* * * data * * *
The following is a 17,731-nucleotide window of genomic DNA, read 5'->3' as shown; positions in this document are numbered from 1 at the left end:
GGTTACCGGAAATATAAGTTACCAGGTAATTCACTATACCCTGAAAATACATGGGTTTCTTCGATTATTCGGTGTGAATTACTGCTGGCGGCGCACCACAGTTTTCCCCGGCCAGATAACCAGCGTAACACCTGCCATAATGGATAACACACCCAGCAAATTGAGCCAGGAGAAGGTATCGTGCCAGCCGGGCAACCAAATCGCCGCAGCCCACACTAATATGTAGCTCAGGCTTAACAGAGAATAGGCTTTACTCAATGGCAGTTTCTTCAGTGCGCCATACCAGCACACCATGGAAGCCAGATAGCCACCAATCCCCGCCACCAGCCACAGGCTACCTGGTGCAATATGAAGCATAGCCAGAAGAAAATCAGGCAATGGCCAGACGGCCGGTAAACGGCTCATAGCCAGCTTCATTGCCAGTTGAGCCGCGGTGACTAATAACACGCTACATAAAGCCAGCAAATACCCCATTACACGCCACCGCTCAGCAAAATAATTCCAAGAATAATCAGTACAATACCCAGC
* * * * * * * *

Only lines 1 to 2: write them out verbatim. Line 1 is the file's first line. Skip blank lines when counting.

The following is a 17,731-nucleotide window of genomic DNA, read 5'->3' as shown; positions in this document are numbered from 1 at the left end:
GGTTACCGGAAATATAAGTTACCAGGTAATTCACTATACCCTGAAAATACATGGGTTTCTTCGATTATTCGGTGTGAATTACTGCTGGCGGCGCACCACAGTTTTCCCCGGCCAGATAACCAGCGTAACACCTGCCATAATGGATAACACACCCAGCAAATTGAGCCAGGAGAAGGTATCGTGCCAGCCGGGCAACCAAATCGCCGCAGCCCACACTAATATGTAGCTCAGGCTTAACAGAGAATAGGCTTTACTCAATGGCAGTTTCTTCAGTGCGCCATACCAGCACACCATGGAAGCCAGATAGCCACCAATCCCCGCCACCAGCCACAGGCTACCTGGTGCAATATGAAGCATAGCCAGAAGAAAATCAGGCAATGGCCAGACGGCCGGTAAACGGCTCATAGCCAGCTTCATTGCCAGTTGAGCCGCGGTGACTAATAACACGCTACATAAAGCCAGCAAATACCCCATTACACGCCACCGCTCAGCAAAATAATTCCAAGAATAATCAGTACAATACCCAGC